The epicenter of trouble at G. James Gholson Middle School used to be the cafeteria.
When a few hundred seventh- and eighth-graders crammed together, they would gain a sense of strength in numbers. The noise was overwhelming. Food fights erupted almost daily. Roughhousing sometimes led to brawls. The school handed out 867 suspensions in the 2006-07 school year, more than 250 for fighting.
The Landover school offered a case study of what Prince George’s County leaders want to change. Many educators agree that suspensions are ineffective in changing behavior. When students return after a suspension, they’re behind in class and often angry, which can provoke them to do something that will get them suspended again. Students who are repeatedly suspended are far more likely to drop out.
Prince George’s schools issued more than 21,700 suspensions in the 2007-08 academic year, involving almost 13,000 students who were kept out of school–many of them more than once, according to state data. The county’s suspension total was more than any other Maryland school system and almost three times the total in neighboring Montgomery County. D.C. public schools–about a third the size of the Prince George’s system–issued more than 2,200 suspensions in 2007-08. To many observers, the Prince George’s tally represented an educational failure because school administrators were forced to sacrifice in part their academic mission in order to keep campuses under control.
Experts say forcing a student to stay out of school can be problematic, particularly when a child goes home to an unstable family situation or is allowed to run the streets.
“You send them home for 10 days, they aren’t going to ‘see the wizard’ [and] come back reformed,” Phil Lee, president of the Kettering Civic Federation, said at a meeting. “They come back angrier.”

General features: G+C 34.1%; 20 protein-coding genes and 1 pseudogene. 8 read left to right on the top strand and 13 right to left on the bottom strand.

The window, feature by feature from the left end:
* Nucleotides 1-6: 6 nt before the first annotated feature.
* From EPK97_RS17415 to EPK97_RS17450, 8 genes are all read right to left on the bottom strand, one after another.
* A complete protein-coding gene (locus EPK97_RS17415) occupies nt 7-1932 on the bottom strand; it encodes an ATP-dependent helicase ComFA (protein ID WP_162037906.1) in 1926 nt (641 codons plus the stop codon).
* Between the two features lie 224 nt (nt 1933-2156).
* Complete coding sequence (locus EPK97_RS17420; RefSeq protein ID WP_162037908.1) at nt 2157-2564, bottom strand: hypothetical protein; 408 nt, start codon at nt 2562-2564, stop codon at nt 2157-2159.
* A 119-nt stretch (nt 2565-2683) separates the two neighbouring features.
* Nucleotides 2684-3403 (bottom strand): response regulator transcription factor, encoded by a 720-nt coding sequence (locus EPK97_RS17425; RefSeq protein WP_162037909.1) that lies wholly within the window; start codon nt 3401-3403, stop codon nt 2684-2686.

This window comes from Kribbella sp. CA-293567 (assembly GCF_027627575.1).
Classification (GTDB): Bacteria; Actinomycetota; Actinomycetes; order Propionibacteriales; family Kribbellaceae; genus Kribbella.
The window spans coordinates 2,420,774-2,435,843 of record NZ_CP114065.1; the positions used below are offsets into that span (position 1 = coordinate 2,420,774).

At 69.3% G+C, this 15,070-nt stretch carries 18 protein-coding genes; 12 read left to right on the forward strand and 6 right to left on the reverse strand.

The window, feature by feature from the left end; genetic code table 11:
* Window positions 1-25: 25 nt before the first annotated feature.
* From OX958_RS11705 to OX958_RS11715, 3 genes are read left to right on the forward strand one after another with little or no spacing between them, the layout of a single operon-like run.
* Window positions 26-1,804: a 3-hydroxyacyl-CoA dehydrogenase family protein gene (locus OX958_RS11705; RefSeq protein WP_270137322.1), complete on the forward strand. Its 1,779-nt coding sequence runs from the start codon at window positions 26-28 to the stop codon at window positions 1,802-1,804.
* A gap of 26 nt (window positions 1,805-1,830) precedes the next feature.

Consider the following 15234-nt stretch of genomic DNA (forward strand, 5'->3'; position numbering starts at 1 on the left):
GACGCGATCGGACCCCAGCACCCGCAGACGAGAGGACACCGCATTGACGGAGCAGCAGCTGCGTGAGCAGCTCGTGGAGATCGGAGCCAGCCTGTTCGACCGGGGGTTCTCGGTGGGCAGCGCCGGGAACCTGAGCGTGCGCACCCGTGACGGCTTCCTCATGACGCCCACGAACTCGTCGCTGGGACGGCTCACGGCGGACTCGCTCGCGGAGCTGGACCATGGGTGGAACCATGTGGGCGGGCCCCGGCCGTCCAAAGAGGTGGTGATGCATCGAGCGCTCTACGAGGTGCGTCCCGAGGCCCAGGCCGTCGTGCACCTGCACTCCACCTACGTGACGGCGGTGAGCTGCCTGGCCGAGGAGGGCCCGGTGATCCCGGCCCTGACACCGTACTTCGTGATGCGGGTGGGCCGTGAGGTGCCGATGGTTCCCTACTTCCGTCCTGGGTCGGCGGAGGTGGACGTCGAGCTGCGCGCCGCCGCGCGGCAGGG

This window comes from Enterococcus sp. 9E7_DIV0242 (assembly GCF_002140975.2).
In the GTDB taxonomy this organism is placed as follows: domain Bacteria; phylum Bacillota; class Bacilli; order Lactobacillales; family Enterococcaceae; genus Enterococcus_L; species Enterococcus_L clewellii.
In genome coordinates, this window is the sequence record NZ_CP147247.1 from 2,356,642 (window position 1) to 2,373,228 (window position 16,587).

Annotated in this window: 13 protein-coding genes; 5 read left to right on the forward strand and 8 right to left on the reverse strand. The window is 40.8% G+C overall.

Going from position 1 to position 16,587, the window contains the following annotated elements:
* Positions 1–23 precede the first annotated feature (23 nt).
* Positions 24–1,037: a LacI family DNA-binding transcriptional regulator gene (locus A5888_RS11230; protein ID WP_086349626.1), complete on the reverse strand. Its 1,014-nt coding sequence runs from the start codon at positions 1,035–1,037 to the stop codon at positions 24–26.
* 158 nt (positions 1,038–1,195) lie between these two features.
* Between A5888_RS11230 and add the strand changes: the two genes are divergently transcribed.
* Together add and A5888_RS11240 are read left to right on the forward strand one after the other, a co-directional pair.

But the secret to the reduction is standing hours a day, roaming the halls, peeking into classes and ceaselessly keeping students in line. Nowhere is this more evident than the daily battle to have an orderly lunch in the cafeteria. Food fights are now a distant memory.
“5 . . . 4 . . . 3 . . . 2 . . . 1,” Parker [Jeffrey J. Parker, principal of Gholson] called out on a microphone as students streamed in one day last week, carrying on hundreds of conversations at once. “Everybody be seated and quiet.”
The din of chatter dimmed ever so slightly. “I’ve already counted down, I’ve already asked you to get quiet,” he said. “Excuse me! We will have a silent lunch if you cannot get quiet when I ask you to!”
The noise decreased a little more. “I mean for you to get quiet, so I’m going to have to show you,” Parker said. He started calling out the names of students who were still talking, making them stand against the wall to calm them down. Soon it was about as quiet as it was going to get, so he started shuttling each table off to the food line.
As lunch got underway, Parker scanned the students from a chair on the stage, calling them out when they started acting up. The children, bundles of energy, were testing rules every moment. A group threw around a crumpled-up love note (confiscated); two boys “took it to the body,” slang for punching each other in the chest as a test of how much pain they can take (Parker stopped them; it can lead to fights); and a boy and a girl clung to each other in a prolonged embrace (and were told to knock it off).
“What’s the problem? What do you keep moving for?” Parker asked a seventh-grader who kept switching seats. “Burnett, Burnett: Don’t throw that orange. Sit down, Knight. Charles: You ready to sit down, son? Sit down and stop playing.”
Parker explained his methods: Usually a word or a guiding hand on the elbow is enough, although he has chased trespassing high school students out of the building a couple of times. The main thing, he said, is being a presence in the school and knowing students by name. Like principals everywhere, he has found that some of the students he knows best are the ones who land in his office most often.
“See those two standing against the wall?” Parker said of a couple of eighth-graders. “The short one? He’s a pistol. He will curse you out. Oh, ho, ho, ho, ho, like a sailor.”
Principal Parker keeps an eye on his charges.
|Students by Ethnicity|
|% American Indian||7%|